During a Hip Replacement, a surgeon removes the damaged sections of your hip joint and replaces them with parts usually constructed of metal and very hard plastic. This artificial joint (prosthesis) helps reduce pain and improve function. Also called total Hip Arthroplasty, Hip Replacement Surgery may be an option for you if your hip pain interferes with daily activities and more-conservative treatments haven’t helped. Arthritis damage is the most common reason to need a Hip Replacement.
How to Prepare for Surgery
People can do many things before there Hip Replacement Surgery to make everyday tasks easier and help speed up their recovery:
- Blood work, medical evaluation, chest x-ray, and an EKG depending on your age and medical condition.
- Since there can be some blood loss during Hip Replacement surgery, you may need a blood transfusion, so you may want to consider donating your own blood before the procedure.
- Learn what to expect. Request information written for patients from the doctor.
- Arrange for someone to help you around the house for a week or two after coming home from the hospital.
- Arrange for transportation to and from the hospital. Set up a “recovery station” at home. Place the television remote control, radio, telephone, medicine, tissues, wastebasket, and water pitcher and glass next to the spot where you will spend the most time while you recover
- Place items you use every day at arm’s level to avoid reaching up bending down.
- Stock up on kitchen supplies and prepare food in advance, such as frozen casseroles or soups that can be reheated and served easily.
Hip Replacement Surgical Procedure
Hip Replacement Surgery can be performed traditionally or by using what is considered a minimally-invasive technique. The main difference between the two procedures is the size of the incision. During standard Hip Replacement Surgery, you are given general anesthesia to relax your muscles and put you into a temporary deep sleep. This will prevent you from feeling any pain during the surgery or have any awareness of the procedure. A spinal anesthetic may be given to help prevent pain as an alternative. The doctor will then make a cut along the side of the hip and move the muscles connected to the top of the thighbone to expose the hip joint. Next, the ball portion of the joint is removed by cutting the thighbone with a saw. Then an artificial joint is attached to the thighbone using either cement or a special material that allows the remaining bone to attach to the new joint. The doctor then prepares the surface of the hipbone — removing any damaged cartilage — and attaches the replacement socket part to the hipbone. The new ball part of the thighbone is then inserted into the socket part of the hip. A drain may be put in to help drain any fluid. The doctor then reattaches the muscles and closes the incision.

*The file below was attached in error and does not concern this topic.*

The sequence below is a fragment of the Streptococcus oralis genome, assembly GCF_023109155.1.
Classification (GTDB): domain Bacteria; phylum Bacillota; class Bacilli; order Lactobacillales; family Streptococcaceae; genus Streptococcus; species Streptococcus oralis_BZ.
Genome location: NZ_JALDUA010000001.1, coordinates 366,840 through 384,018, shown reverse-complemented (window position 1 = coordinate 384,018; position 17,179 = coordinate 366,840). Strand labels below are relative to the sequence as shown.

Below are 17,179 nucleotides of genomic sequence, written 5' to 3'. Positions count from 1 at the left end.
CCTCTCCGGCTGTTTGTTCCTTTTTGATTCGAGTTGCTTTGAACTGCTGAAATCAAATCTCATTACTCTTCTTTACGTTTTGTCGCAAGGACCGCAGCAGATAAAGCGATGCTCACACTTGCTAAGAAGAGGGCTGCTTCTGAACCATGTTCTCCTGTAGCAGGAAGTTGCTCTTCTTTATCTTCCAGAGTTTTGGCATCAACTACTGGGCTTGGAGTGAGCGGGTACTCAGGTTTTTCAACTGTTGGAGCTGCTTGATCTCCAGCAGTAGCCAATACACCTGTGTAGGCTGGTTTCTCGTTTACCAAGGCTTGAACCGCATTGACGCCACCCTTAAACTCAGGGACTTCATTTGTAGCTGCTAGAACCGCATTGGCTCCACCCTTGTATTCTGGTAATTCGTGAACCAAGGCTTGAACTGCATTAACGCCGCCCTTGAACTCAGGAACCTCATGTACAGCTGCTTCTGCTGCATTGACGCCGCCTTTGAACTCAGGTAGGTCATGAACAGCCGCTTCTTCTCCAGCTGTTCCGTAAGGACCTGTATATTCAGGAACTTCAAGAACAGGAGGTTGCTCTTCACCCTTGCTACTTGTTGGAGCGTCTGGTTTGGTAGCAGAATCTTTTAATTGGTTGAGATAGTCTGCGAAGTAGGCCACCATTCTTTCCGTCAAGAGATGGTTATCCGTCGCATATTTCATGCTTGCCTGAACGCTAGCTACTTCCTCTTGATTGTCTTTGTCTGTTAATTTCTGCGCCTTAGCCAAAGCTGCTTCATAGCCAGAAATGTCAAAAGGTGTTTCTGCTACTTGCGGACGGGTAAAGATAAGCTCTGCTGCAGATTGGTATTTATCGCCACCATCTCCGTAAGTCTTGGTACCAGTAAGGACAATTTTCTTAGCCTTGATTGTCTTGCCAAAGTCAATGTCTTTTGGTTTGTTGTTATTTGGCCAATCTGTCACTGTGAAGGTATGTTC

Hip Replacement Recovery
You will be allowed only limited movement immediately after Hip Replacement Surgery.
- When you are in bed, pillows or a special device are usually used to brace the hip in the correct position.
- You may receive fluids through an intravenous tube to replace fluids lost during surgery.
- There also may be a tube located near the incision to drain fluid, and a type of tube called a catheter may be used to drain urine until you are able to use the bathroom.
- The doctor will prescribe medicine for pain or discomfort.
On the day after surgery or sometimes on the day of surgery, therapists will teach you exercises to improve recovery. A respiratory therapist may ask you to breathe deeply, cough, or blow into a simple device that measures lung capacity. These exercises reduce the collection of fluid in the lungs after surgery. As early as 1 to 2 days after surgery, you may be able to sit on the edge of the bed, stand, and even walk with assistance.
While you are still in the hospital, a physical therapist may teach you exercise such as contracting and relaxing certain muscles, which can strengthen the hip. Because the new, artificial hip has a more limited range of movement than a natural, healthy hip, the physical therapist also will teach you the proper techniques for simple activities of daily living, such as bending and sitting, to prevent injury to your new hip.
Helpful Tips Following Hip Replacement Surgery
- Follow the doctor’s instructions.
- Work with a physical therapist or other health care professional to rehabilitate your hip.
- Wear an apron for carrying things around the house. This leaves hands and arms free for balance or to use crutches.
- Use a long-handled “reacher” to turn on lights or grab things that are beyond arm’s length.
Hip Replacement Surgery Risks
Hip Replacements Surgery has been performed for years and surgical techniques are being improved all the time. As with any surgery, however there are risks.
- Since you will not be able to move around much at first, blood clots are a particular concern. Your doctor will give you blood thinners to help prevent blood clots from occurring.
- Infection and bleeding are also possible, as are risks associated with using general anesthesia.
Other less common concerns that you and your doctor must watch out for are:
- Your legs may not be of equal length after the surgery
- You must be careful not to cross your legs or not to sit too low because the joint may be dislocated
- Pieces of fat in the bone marrow may become loose, enter the bloodstream and get into the lungs, which can cause very serious breathing problems
- Nerves in the hip area may be injured from swelling or pressure and can cause some numbness